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new line, we started with the goal of absolutely making sure we incorporated all of those attributes into every knife in the line,” he says. The solution they came up with for accomplishing that goal was to use CPMS30V steel. This steel is created through an extensive process that involves turning metal into a powder, then reforming it into useable steel through a specialized heattreatment process. Elliott says that while other hunting knives use the same kind of steel, every company’s heat-treatment process is different, and that the specific process used makes a huge difference in the quality of the finished product. “Our heat-treatment method meets the highest standards in the industry,” Elliott says. “By using the CPM steel and taking advantage of that heat-treatment method, we were able to create blades that provide the best blend of all of the things the hunters we talked to said they were looking for in their knives.” (800-8007427;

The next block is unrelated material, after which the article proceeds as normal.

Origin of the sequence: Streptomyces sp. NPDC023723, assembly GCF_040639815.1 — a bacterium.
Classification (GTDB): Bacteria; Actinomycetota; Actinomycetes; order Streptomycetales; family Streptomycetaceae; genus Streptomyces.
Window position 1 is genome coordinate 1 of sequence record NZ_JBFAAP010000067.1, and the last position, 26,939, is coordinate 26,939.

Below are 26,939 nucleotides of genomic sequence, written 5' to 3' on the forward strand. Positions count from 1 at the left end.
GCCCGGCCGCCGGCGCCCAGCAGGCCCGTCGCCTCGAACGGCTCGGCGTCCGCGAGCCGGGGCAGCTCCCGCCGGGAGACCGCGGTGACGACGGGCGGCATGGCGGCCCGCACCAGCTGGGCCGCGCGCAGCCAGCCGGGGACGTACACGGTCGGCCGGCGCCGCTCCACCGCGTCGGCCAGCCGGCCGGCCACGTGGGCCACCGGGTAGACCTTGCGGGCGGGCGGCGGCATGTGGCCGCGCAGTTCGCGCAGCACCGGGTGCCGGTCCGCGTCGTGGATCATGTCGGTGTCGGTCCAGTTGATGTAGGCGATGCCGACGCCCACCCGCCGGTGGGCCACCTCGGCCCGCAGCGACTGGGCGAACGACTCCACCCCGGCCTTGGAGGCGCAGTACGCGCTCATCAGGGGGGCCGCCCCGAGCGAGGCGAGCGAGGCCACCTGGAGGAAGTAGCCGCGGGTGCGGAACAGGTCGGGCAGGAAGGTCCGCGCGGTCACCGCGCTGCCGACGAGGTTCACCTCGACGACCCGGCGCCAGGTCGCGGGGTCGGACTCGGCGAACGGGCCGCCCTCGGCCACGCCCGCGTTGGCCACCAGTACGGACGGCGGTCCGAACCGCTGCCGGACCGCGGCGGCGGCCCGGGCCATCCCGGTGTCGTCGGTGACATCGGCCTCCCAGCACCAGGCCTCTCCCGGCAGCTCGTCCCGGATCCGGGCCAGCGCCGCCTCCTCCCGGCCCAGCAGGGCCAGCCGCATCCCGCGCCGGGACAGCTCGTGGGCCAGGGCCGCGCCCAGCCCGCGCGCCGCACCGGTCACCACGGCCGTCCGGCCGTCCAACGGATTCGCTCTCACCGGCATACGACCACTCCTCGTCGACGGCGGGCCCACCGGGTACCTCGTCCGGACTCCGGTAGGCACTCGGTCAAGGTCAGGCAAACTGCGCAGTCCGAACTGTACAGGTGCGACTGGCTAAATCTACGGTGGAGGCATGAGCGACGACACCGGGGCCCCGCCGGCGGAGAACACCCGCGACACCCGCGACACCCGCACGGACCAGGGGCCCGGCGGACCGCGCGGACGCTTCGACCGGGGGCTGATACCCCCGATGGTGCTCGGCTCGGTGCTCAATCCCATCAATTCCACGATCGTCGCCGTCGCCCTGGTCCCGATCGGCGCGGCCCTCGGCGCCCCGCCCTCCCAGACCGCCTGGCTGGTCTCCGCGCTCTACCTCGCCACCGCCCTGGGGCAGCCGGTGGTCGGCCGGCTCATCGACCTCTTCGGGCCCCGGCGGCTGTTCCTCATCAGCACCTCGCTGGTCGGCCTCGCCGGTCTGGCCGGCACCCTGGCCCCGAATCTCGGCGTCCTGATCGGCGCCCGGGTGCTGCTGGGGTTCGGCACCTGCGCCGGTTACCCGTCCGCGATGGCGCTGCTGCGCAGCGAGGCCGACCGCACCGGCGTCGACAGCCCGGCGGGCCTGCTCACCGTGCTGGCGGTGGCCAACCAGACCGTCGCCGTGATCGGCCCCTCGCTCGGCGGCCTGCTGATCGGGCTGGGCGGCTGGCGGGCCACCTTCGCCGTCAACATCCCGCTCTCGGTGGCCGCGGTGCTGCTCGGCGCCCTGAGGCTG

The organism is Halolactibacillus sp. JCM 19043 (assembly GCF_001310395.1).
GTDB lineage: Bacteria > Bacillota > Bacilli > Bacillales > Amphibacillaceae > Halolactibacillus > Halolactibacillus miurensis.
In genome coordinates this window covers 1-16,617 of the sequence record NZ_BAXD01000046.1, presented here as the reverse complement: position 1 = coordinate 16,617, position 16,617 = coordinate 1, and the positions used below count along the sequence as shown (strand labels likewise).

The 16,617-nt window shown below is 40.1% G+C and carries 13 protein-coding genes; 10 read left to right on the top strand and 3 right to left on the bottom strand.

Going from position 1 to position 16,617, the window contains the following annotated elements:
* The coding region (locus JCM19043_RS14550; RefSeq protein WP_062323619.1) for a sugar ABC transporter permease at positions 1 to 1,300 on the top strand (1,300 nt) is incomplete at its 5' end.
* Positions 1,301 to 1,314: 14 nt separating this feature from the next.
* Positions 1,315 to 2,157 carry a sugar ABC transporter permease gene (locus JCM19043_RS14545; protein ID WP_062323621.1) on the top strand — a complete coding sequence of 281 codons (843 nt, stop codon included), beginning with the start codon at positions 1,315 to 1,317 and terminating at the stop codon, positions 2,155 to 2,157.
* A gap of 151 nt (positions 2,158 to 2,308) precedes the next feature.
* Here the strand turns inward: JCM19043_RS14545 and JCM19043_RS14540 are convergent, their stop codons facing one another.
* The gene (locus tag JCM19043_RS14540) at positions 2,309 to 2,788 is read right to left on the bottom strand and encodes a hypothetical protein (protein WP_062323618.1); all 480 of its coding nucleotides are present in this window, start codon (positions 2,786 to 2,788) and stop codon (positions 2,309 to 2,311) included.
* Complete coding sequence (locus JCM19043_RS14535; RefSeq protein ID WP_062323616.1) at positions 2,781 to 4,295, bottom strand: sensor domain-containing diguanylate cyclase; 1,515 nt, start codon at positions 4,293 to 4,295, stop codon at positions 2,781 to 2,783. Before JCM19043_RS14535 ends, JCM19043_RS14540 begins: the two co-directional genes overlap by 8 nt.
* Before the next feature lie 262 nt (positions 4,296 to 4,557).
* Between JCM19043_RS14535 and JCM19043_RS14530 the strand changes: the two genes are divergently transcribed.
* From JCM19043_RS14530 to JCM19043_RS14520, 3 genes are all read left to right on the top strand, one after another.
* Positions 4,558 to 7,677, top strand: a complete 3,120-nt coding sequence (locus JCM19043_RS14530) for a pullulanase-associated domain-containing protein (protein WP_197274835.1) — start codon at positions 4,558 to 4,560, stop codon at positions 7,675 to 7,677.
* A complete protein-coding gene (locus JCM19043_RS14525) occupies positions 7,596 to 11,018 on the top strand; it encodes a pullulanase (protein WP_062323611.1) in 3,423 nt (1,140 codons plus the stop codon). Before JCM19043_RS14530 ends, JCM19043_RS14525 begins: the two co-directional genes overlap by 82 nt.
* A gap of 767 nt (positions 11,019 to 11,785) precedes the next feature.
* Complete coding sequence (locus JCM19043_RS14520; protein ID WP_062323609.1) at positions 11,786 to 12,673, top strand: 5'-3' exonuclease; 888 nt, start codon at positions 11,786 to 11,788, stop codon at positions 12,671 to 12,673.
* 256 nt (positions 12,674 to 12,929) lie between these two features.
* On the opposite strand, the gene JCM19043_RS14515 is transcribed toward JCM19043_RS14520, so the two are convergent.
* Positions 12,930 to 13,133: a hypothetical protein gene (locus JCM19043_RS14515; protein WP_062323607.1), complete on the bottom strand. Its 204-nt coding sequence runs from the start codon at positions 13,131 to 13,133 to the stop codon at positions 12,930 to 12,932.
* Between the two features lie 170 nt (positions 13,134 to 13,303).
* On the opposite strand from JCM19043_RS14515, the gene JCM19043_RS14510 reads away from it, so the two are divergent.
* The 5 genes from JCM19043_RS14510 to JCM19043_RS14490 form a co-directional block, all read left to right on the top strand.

learned that when you start from the beginning, with a completely new brand, you must concentrate on every detail. His concentration continues to be evident in all of his products. “Sportsmen of the past were forced to use heavy, rough-ittype gear. What we do for the sportsmen of today with the Browning Camping line is combine a nostalgic brand symbolizing quality and heritage with innovative, modern-day design principles. Browning Camping is performance-oriented for ease of use, durability, and, most importantly, customer satisfaction,” Leesmann says. The camping segment is a crowded one. Brune knows that in order to set the Browning brand apart, it will take consistent effort at raising the bar and bringing quality, functional products to market that the average sportsman can afford and count on for seasons to come. He plans to do just that. One major advantage Browning Camping has over other general camping equipment brands is Brune’s experience in the demanding mountaineering market. Gear failures at 14,000 feet and above can be life-threatening, so Brune is trained to produce gear that will never let you down. (800-344-2577;